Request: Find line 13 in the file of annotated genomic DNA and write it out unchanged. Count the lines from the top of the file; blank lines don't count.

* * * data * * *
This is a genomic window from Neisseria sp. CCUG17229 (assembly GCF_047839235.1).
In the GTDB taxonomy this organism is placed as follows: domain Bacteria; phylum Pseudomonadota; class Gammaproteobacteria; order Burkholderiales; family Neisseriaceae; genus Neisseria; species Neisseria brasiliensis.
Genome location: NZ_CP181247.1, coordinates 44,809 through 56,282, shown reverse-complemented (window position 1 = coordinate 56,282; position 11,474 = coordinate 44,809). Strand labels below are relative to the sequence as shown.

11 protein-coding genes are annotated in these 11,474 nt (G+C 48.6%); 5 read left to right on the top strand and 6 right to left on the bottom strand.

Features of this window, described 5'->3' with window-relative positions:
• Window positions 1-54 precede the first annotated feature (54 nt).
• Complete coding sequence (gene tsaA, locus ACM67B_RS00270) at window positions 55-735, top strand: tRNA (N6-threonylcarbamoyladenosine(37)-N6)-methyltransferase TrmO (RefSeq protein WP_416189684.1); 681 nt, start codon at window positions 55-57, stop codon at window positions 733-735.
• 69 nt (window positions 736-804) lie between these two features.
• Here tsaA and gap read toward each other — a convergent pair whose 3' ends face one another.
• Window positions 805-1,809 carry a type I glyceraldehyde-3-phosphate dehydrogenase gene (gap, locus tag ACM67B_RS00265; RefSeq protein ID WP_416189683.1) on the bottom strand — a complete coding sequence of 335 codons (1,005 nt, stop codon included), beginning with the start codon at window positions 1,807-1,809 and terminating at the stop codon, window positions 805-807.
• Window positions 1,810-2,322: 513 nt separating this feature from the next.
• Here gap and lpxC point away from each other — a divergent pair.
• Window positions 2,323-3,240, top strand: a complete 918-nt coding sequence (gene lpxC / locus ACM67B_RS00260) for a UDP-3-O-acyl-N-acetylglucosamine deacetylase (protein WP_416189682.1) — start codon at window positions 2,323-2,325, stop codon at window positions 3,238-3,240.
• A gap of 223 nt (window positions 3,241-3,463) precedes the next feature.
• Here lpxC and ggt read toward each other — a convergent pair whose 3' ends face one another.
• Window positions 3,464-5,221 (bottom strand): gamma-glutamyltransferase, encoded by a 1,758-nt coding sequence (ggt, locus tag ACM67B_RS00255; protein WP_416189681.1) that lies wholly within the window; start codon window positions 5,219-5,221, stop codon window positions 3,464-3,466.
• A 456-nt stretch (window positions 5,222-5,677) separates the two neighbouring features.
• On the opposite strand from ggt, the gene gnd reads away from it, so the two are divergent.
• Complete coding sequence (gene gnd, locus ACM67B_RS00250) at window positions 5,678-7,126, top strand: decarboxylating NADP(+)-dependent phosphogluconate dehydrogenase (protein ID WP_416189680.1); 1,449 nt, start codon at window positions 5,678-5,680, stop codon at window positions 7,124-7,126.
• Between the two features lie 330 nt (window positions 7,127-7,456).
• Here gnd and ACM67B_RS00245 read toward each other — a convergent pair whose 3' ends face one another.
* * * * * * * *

• Window positions 2,323-3,240, top strand: a complete 918-nt coding sequence (gene lpxC / locus ACM67B_RS00260) for a UDP-3-O-acyl-N-acetylglucosamine deacetylase (protein WP_416189682.1) — start codon at window positions 2,323-2,325, stop codon at window positions 3,238-3,240.